Re: Current languages are a mess, what would you choose C#, Java or C++?

Discussion in 'C Programming' started by Michael Wojcik, Jan 13, 2005.

  1. In article <>, Programmer Dude <> writes:
    >
    > That's certainly the expressed fear. I just wonder sometimes how
    > many programmers ever really abused operator overloading (considering
    > every book I've read about languages that allow it seem to hammer in
    > the point about being sensible)...
    >
    > Anyone ever run into any bad examples of it?


    That's rather subjective, isn't it? Personally, I don't even like
    the use of the shift operators in C++ iostreams (and yes, I've read
    Stroustrop's explanation of why he chose them). Nor am I
    particularly keen on overloading, say, array indexing to implement
    virtual arrays.

    But many people have no quibbles with either of those.

    --
    Michael Wojcik

    Warning: may contain traces of nuts.
    -- Adapted from a sig line used by Walter Roberson
    Michael Wojcik, Jan 13, 2005
    #1
    1. Advertising

  2. Michael Wojcik

    jacob navia Guest

    Re: Current languages are a mess, what would you choose C#, Javaor C++?

    Michael Wojcik wrote:
    > In article <>, Programmer Dude <> writes:
    >
    >>That's certainly the expressed fear. I just wonder sometimes how
    >>many programmers ever really abused operator overloading (considering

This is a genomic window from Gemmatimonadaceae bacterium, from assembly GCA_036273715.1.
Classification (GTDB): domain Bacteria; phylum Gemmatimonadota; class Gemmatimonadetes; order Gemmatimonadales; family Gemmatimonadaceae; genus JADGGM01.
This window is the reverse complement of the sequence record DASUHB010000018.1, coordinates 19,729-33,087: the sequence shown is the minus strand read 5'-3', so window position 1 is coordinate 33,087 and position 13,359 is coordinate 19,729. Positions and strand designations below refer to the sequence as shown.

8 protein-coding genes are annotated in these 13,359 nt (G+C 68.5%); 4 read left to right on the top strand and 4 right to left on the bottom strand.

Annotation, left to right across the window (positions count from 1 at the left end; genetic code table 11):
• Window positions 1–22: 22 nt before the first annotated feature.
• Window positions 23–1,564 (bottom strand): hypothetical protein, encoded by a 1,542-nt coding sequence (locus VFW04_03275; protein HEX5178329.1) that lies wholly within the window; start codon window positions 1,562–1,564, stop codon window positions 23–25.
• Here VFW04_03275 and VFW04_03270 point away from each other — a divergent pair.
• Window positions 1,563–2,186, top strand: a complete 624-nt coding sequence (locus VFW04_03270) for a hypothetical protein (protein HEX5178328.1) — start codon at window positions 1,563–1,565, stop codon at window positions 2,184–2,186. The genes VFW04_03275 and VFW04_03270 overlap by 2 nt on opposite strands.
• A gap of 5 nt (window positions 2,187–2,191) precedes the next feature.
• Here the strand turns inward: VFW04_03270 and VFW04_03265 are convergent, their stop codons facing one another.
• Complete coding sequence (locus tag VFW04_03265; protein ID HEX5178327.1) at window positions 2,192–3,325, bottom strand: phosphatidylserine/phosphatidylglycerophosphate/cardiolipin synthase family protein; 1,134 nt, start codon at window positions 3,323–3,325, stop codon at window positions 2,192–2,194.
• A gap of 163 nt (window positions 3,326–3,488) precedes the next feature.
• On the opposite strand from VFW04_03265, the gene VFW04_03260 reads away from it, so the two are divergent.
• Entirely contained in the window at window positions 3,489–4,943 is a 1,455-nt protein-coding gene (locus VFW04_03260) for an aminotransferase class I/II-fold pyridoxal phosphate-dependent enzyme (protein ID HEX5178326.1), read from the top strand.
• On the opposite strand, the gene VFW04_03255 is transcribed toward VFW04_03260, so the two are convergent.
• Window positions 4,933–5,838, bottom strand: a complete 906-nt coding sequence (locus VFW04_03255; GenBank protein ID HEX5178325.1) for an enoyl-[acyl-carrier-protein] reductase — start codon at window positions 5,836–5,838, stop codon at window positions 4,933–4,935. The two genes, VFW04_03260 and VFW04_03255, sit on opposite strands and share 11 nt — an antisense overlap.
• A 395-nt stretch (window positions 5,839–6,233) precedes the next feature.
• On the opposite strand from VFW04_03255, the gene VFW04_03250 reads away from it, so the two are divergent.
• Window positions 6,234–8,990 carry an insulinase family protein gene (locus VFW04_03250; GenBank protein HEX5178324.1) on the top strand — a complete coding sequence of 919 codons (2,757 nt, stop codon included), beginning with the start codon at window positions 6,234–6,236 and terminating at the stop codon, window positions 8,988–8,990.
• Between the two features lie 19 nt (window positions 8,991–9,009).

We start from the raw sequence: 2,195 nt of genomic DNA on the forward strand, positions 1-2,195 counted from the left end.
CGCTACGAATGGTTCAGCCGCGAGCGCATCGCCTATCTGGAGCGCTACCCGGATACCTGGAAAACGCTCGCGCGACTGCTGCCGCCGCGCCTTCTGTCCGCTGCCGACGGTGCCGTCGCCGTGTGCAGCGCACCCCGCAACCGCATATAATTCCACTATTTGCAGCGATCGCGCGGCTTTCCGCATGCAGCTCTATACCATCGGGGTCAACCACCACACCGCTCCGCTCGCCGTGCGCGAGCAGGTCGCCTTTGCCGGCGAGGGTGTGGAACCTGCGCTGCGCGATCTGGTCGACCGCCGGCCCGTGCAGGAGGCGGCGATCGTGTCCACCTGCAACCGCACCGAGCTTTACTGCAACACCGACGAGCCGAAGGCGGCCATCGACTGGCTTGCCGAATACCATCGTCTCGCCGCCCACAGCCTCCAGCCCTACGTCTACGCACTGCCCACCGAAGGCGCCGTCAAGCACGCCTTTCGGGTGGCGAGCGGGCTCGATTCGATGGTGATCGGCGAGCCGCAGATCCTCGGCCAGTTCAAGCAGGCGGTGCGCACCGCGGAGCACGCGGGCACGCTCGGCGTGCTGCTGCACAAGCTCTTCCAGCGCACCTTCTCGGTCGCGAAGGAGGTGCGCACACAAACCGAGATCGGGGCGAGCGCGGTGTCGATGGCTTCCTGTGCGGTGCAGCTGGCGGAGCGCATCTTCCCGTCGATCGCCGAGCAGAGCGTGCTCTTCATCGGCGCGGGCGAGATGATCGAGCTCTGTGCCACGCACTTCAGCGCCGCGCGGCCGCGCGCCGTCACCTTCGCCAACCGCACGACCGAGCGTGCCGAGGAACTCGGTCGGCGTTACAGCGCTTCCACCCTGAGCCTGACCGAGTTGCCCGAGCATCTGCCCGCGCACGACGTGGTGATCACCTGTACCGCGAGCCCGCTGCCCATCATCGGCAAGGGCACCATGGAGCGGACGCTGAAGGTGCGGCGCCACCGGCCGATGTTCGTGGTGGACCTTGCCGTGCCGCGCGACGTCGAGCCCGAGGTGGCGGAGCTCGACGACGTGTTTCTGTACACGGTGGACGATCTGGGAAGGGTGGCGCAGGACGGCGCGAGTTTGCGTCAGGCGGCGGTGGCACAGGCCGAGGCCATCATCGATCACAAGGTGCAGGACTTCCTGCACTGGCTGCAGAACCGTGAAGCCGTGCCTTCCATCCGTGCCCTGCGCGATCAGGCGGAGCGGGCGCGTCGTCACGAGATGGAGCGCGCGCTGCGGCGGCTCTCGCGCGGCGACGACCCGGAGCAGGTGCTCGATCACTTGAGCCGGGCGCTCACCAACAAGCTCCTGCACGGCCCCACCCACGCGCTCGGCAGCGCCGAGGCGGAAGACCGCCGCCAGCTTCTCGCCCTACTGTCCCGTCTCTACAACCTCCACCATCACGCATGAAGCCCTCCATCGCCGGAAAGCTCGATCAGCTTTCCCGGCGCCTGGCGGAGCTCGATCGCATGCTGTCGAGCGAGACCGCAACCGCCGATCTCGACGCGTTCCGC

>>every book I've read about languages that allow it seem to hammer in
    >>the point about being sensible)...
    >>
    >>Anyone ever run into any bad examples of it?

    >
    >
    > That's rather subjective, isn't it? Personally, I don't even like
    > the use of the shift operators in C++ iostreams (and yes, I've read
    > Stroustrop's explanation of why he chose them). Nor am I
    > particularly keen on overloading, say, array indexing to implement
    > virtual arrays.
    >


    Why would you say that indexing a sparse/virtual array
    should not be done with operator overloading?

    Could you explain?

    Thanks


    > But many people have no quibbles with either of those.
    >
    jacob navia, Jan 13, 2005
    #2
    1. Advertising

  3. Michael Wojcik

    Ben Midgley Guest

    You are posting to comp.lang.c here so I reckon you are going to get a
    biased opinon against Java but frankly Ansi C is the only C worth using in
    anger, C++ is a bastardised version of C with a lot of problems but frankly
    it has all the benefits widely available libs and open source code so it is
    the weapon of choice, C# ..who cares and Java is at least built from the
    ground up as the 'object orientated' language it proposes to be unlike the
    other two.


    "Michael Wojcik" <> wrote in message
    news:...
    >
    > In article <>, Programmer Dude

    <> writes:
    > >
    > > That's certainly the expressed fear. I just wonder sometimes how